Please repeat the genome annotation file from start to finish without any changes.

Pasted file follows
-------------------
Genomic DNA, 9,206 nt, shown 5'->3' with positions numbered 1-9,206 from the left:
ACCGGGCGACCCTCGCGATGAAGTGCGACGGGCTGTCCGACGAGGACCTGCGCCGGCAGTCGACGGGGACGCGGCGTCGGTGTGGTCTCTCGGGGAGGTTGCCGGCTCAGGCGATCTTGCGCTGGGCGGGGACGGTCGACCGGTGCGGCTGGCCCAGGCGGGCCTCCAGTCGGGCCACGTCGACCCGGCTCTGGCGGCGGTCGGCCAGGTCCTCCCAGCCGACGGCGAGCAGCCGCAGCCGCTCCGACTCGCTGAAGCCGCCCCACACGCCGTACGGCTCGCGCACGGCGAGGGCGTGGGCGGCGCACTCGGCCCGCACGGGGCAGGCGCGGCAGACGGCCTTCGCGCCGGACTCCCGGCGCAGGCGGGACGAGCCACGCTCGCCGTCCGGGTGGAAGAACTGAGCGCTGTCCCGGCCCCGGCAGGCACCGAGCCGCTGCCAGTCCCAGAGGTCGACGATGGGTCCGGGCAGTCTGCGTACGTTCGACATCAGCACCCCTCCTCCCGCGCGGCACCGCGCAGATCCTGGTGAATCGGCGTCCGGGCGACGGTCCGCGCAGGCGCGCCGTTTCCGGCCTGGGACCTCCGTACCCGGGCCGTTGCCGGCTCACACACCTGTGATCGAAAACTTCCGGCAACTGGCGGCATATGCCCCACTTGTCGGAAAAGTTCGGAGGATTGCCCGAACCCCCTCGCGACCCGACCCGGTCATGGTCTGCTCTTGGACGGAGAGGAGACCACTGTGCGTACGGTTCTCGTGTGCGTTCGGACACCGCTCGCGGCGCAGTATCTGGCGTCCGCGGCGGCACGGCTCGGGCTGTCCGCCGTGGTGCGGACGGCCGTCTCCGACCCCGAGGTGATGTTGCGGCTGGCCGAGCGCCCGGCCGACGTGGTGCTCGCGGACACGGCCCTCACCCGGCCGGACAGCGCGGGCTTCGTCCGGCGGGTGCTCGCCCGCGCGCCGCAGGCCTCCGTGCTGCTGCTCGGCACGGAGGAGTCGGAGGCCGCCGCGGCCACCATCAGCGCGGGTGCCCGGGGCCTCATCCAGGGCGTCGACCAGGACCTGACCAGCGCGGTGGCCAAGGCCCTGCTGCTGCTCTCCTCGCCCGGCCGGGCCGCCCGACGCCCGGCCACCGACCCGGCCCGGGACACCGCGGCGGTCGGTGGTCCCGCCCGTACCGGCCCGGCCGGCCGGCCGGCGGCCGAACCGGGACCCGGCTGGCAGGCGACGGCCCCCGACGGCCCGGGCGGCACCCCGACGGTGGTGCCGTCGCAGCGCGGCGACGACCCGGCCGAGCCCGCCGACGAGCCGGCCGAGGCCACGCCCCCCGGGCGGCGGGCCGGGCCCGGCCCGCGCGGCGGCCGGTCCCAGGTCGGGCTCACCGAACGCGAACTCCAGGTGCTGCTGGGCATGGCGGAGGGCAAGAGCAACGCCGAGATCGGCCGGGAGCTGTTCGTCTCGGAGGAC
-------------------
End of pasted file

Genomic DNA, 9,206 nt, shown 5'->3' with positions numbered 1-9,206 from the left:
ACCGGGCGACCCTCGCGATGAAGTGCGACGGGCTGTCCGACGAGGACCTGCGCCGGCAGTCGACGGGGACGCGGCGTCGGTGTGGTCTCTCGGGGAGGTTGCCGGCTCAGGCGATCTTGCGCTGGGCGGGGACGGTCGACCGGTGCGGCTGGCCCAGGCGGGCCTCCAGTCGGGCCACGTCGACCCGGCTCTGGCGGCGGTCGGCCAGGTCCTCCCAGCCGACGGCGAGCAGCCGCAGCCGCTCCGACTCGCTGAAGCCGCCCCACACGCCGTACGGCTCGCGCACGGCGAGGGCGTGGGCGGCGCACTCGGCCCGCACGGGGCAGGCGCGGCAGACGGCCTTCGCGCCGGACTCCCGGCGCAGGCGGGACGAGCCACGCTCGCCGTCCGGGTGGAAGAACTGAGCGCTGTCCCGGCCCCGGCAGGCACCGAGCCGCTGCCAGTCCCAGAGGTCGACGATGGGTCCGGGCAGTCTGCGTACGTTCGACATCAGCACCCCTCCTCCCGCGCGGCACCGCGCAGATCCTGGTGAATCGGCGTCCGGGCGACGGTCCGCGCAGGCGCGCCGTTTCCGGCCTGGGACCTCCGTACCCGGGCCGTTGCCGGCTCACACACCTGTGATCGAAAACTTCCGGCAACTGGCGGCATATGCCCCACTTGTCGGAAAAGTTCGGAGGATTGCCCGAACCCCCTCGCGACCCGACCCGGTCATGGTCTGCTCTTGGACGGAGAGGAGACCACTGTGCGTACGGTTCTCGTGTGCGTTCGGACACCGCTCGCGGCGCAGTATCTGGCGTCCGCGGCGGCACGGCTCGGGCTGTCCGCCGTGGTGCGGACGGCCGTCTCCGACCCCGAGGTGATGTTGCGGCTGGCCGAGCGCCCGGCCGACGTGGTGCTCGCGGACACGGCCCTCACCCGGCCGGACAGCGCGGGCTTCGTCCGGCGGGTGCTCGCCCGCGCGCCGCAGGCCTCCGTGCTGCTGCTCGGCACGGAGGAGTCGGAGGCCGCCGCGGCCACCATCAGCGCGGGTGCCCGGGGCCTCATCCAGGGCGTCGACCAGGACCTGACCAGCGCGGTGGCCAAGGCCCTGCTGCTGCTCTCCTCGCCCGGCCGGGCCGCCCGACGCCCGGCCACCGACCCGGCCCGGGACACCGCGGCGGTCGGTGGTCCCGCCCGTACCGGCCCGGCCGGCCGGCCGGCGGCCGAACCGGGACCCGGCTGGCAGGCGACGGCCCCCGACGGCCCGGGCGGCACCCCGACGGTGGTGCCGTCGCAGCGCGGCGACGACCCGGCCGAGCCCGCCGACGAGCCGGCCGAGGCCACGCCCCCCGGGCGGCGGGCCGGGCCCGGCCCGCGCGGCGGCCGGTCCCAGGTCGGGCTCACCGAACGCGAACTCCAGGTGCTGCTGGGCATGGCGGAGGGCAAGAGCAACGCCGAGATCGGCCGGGAGCTGTTCGTCTCGGAGGAC